Yue is working on a device called the solid-oxide electrolysis cell. Running at a temperature of 600-1000ᵒ, these cells would use renewable energy to split carbon dioxide or steam to produce carbon monoxide or hydrogen respectively. A mixture of these, known as syngas, is used routinely by the petrochemical industry. It can be used as a fuel, or as the raw material for chemical products which today come from petroleum.

Chemicals and fuels from carbon dioxide conversion, says Yue, will have lower environmental impacts than those from today’s combustion-based technologies. She adds that it is possible to generate electricity by running the solid oxide electrolysis cell backwards, to generate electricity and heat when needed. This process could use biomass. hydrogen, carbon monoxide or hydrocarbons.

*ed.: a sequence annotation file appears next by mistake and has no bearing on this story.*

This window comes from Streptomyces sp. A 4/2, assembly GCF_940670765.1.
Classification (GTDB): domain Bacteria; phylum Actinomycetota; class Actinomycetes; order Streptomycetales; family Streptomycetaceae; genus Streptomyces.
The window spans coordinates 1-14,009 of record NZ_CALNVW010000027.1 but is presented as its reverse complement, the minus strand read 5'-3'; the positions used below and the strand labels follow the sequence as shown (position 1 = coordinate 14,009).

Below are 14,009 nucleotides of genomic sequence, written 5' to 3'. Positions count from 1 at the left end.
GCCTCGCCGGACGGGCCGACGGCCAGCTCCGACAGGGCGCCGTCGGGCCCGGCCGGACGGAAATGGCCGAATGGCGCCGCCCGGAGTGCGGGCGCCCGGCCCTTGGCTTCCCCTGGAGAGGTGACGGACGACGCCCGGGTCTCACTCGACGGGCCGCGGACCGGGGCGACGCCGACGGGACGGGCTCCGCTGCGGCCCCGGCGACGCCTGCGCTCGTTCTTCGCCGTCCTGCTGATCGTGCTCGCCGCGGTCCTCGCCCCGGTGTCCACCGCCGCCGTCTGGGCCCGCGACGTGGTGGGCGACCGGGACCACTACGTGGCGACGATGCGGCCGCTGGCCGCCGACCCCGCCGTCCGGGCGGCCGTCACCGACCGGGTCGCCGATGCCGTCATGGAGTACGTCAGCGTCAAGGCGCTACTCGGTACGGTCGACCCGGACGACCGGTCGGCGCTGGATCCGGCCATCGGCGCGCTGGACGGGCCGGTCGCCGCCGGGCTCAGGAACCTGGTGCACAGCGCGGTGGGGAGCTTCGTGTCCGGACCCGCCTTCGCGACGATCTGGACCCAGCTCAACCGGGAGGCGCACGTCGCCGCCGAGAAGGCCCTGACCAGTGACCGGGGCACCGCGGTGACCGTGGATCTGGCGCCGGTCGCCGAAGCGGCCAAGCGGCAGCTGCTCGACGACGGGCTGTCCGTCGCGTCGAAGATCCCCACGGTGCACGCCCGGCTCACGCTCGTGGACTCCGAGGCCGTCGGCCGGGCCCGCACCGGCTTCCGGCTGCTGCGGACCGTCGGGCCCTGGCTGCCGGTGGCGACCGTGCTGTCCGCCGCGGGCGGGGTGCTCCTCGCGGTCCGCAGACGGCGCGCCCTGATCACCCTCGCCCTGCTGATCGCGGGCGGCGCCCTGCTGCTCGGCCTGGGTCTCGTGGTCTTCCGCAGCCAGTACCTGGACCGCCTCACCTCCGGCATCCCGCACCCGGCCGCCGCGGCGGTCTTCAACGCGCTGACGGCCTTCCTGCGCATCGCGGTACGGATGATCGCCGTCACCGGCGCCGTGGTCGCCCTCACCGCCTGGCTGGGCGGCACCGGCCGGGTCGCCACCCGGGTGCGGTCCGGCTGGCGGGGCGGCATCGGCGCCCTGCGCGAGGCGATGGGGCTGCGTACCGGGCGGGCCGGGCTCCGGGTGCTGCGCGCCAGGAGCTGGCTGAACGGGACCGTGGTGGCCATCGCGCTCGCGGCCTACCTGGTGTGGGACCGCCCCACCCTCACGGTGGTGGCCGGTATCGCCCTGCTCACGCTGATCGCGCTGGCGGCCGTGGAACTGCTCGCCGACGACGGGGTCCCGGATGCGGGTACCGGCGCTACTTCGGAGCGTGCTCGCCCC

But there are scientific questions to be resolved. One is to replace the nickel-based catalysts used to accelerate the high-temperature synthesis of carbon monoxide with more effective alternatives.

Yue says that her research may make use of the university’s Eden Mill campus, a large research site outside St Andrews. It has a large renewable energy installation, plus a nearby distillery which produces plentiful carbon dioxide. These could be used in an industrial-scale test of the technology.

Photo credit: Chris Leboutillier